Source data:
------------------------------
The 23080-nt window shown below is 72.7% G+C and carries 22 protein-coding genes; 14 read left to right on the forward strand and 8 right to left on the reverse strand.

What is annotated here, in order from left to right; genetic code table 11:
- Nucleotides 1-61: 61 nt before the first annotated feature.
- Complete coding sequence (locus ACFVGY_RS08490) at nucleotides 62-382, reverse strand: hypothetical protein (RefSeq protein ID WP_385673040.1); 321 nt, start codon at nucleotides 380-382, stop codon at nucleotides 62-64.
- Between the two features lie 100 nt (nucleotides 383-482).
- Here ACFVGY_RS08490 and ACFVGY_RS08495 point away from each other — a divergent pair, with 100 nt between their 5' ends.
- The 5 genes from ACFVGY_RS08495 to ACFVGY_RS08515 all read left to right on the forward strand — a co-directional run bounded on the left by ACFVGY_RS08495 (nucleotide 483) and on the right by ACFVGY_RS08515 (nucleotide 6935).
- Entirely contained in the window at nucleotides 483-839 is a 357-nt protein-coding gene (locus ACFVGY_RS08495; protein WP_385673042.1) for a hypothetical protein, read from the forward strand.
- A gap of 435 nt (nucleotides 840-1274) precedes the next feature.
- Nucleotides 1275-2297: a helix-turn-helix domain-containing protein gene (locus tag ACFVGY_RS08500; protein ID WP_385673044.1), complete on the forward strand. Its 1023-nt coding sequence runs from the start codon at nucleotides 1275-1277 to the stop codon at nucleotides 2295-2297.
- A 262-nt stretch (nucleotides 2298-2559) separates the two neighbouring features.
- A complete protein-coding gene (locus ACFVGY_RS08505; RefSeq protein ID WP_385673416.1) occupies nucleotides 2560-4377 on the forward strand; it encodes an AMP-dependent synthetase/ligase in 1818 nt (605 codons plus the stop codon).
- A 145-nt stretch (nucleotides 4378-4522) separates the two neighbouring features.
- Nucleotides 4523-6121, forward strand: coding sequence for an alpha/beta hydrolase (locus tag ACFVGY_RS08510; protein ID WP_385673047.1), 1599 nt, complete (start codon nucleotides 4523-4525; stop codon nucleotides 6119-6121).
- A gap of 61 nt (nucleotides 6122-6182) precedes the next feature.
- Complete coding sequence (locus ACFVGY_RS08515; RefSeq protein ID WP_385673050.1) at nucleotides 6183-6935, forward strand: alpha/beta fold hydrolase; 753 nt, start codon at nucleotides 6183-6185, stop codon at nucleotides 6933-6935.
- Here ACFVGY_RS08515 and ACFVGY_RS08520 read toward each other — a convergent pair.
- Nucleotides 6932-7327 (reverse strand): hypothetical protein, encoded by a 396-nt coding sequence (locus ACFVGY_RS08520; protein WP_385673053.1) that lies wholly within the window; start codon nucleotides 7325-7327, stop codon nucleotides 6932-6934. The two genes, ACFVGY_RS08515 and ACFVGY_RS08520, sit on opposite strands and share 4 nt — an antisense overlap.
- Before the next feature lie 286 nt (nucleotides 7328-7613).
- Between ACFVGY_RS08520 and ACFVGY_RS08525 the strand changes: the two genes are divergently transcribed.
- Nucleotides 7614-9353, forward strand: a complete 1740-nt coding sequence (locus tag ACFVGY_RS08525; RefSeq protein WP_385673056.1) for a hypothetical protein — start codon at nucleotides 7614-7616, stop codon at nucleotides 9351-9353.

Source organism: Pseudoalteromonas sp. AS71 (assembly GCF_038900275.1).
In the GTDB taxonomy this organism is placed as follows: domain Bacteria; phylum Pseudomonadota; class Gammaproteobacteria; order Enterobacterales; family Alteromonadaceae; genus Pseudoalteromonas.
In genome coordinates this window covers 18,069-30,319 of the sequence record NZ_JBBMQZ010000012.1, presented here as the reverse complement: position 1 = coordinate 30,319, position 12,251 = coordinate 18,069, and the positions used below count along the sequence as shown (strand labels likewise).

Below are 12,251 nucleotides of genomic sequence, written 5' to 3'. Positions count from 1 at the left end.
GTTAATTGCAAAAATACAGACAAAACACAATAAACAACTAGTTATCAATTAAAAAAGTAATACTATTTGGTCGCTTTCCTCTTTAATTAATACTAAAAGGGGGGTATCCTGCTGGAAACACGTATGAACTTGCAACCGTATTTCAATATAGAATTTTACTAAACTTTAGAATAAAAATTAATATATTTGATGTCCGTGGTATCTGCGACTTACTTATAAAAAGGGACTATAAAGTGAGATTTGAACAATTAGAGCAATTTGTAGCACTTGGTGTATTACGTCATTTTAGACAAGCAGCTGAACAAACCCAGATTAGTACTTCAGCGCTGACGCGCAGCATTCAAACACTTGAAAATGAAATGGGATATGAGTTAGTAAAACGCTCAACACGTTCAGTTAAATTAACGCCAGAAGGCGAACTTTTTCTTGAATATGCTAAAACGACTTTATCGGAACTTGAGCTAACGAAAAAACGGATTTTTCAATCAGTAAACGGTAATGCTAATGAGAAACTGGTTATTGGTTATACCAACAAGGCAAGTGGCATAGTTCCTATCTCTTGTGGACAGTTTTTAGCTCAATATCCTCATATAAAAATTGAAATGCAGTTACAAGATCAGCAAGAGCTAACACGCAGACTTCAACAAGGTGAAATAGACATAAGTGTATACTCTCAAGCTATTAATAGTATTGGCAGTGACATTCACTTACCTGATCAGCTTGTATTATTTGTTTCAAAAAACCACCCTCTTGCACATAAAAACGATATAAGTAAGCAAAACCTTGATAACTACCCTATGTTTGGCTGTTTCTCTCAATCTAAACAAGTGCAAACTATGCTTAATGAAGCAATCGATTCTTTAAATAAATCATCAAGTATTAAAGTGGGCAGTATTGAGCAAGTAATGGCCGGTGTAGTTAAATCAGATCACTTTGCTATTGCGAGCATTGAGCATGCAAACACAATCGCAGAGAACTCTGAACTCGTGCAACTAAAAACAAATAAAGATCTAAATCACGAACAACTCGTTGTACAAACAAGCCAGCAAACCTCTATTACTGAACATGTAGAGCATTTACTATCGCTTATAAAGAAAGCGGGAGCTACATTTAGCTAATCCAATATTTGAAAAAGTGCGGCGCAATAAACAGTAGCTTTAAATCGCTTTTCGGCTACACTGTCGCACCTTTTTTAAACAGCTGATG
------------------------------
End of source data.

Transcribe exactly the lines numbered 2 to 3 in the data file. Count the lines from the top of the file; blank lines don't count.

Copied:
What is annotated here, in order from left to right; genetic code table 11:
- Nucleotides 1-61: 61 nt before the first annotated feature.